If you're struggling with debt, bankruptcy laws may allow you to protect yourself from creditors and find a fresh start.
Tennessee bankruptcy laws provide serious relief thanks to the tools provided by Chapter 7 and Chapter 13 bankruptcy.
These two popular types of personal bankruptcy provide unique protections for different situations. A Tennessee bankruptcy attorney can help you evaluate your situation and determine which chapter, if any, might be right for you.
You can connect with a local attorney today for a free, no-obligation case evaluation. Simply fill out the form below to get started now.
Chapter 7 bankruptcy was created to help lower-income earners that are suffering under what’s called "unsecured debt." This is the debt that results from credit cards, medical bills, payday loans and personal loans.
Chapter 7 bankruptcy, also known as "straight" bankruptcy, is designed to discharge all unsecured debts in a reasonably quick court process. To qualify, you'll need to meet certain income requirements.
Chapter 7 works by converting assets into cash to pay creditors. However, Tennessee laws allow bankruptcy filers to exempt some property from sale, and some filers may be able to keep all of their property even after filing Chapter 7.
There is no property sale during Chapter 13 bankruptcy. Sometimes known as "reorganization," Chapter 13 bankruptcy allows filers to reorganize their debts in a 3-5 year repayment plan.
Under the plan, a single payment is made to a court-appointed trustee who handles creditors.
This means no more phone calls or harassing letters harassing, and it could freeze debt, preventing more fees, fines and other compounding factors that can cause debt to grow out of control.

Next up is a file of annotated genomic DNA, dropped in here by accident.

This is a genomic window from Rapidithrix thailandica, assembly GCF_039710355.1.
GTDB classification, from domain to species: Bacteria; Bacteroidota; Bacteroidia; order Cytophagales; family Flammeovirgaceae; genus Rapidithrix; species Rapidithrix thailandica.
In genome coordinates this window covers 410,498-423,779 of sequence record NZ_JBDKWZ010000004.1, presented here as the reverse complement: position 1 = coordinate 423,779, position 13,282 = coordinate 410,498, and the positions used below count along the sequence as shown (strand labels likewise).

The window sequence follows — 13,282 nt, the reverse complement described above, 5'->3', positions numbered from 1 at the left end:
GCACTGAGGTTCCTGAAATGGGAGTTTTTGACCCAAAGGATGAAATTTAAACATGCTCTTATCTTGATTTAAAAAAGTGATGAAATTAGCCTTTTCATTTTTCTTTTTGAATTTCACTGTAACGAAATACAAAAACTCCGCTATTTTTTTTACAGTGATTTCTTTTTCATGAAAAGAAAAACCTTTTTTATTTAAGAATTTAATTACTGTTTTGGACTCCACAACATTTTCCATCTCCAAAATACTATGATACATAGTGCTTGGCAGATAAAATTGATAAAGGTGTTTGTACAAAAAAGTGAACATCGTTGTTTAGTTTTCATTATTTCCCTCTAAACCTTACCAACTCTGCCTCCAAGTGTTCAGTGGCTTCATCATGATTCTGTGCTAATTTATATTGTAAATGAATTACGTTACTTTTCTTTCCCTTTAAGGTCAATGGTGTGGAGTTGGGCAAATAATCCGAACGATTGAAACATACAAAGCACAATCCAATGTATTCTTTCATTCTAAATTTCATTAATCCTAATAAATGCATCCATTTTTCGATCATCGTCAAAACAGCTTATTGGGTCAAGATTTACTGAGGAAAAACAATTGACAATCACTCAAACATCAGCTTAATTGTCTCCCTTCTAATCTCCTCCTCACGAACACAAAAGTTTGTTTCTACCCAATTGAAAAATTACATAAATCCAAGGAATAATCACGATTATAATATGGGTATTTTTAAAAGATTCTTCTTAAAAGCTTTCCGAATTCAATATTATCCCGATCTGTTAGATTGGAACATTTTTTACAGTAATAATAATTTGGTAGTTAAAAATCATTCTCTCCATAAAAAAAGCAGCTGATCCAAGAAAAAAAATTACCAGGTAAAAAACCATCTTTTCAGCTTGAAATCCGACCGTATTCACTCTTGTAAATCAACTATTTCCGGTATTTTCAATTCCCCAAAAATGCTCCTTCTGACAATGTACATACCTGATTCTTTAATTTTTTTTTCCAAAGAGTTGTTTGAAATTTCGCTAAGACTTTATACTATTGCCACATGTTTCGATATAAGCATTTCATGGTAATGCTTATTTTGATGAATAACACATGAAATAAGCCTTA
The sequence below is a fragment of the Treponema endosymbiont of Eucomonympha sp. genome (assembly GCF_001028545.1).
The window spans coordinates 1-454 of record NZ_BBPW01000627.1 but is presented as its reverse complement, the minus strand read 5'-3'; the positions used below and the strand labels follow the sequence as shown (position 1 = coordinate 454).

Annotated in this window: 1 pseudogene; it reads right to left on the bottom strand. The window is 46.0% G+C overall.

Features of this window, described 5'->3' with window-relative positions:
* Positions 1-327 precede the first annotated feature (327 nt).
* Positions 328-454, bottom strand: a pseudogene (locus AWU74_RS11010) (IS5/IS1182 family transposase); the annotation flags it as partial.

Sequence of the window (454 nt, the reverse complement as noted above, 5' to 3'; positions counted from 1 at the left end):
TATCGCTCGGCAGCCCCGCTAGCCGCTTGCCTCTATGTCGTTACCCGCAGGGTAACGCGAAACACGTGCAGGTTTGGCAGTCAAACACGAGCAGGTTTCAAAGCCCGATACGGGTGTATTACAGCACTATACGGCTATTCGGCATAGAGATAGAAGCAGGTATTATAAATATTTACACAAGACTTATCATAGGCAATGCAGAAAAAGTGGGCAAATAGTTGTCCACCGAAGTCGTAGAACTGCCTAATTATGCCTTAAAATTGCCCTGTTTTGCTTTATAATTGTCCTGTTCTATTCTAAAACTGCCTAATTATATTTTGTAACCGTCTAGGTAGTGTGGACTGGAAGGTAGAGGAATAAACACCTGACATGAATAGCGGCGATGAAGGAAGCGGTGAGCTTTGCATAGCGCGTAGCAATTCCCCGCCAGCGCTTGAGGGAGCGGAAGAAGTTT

This type of bankruptcy tends to work best for filers who have a regular, steady income. Also, Chapter 13 may be better suited for individuals with larger land and personal property holdings and need additional protection.
The information provided here is only one step in a path that could lead to financial independence.
You likely still have questions about how, exactly, Tennessee bankruptcy laws could help you.
Your local bankruptcy lawyer can answer those questions, and help you get started with the process that reform your debt and get a fresh start.
To connect with a local Tennessee bankruptcy lawyer today, simply complete the free case evaluation form on this page or call us toll-free at 877-349-1309.Speak to a Bankruptcy Lawyer Today
Keep in mind all laws are complex. If you need legal advice or want to fully understand how these laws affect you, please speak with a local Tennessee bankruptcy lawyer. Laws may have changed since our last update. For the latest information on your state's laws, speak to a local bankruptcy lawyer about filing bankruptcy in Tennessee.
Disclaimer: The information provided on this site is not legal advice, does not constitute a lawyer referral service, and no attorney-client or confidential relationship is or should be formed by use of the site. The attorney listings on the site are paid attorney advertisements. Your access of/to and use of this site is subject to additional Supplemental Terms.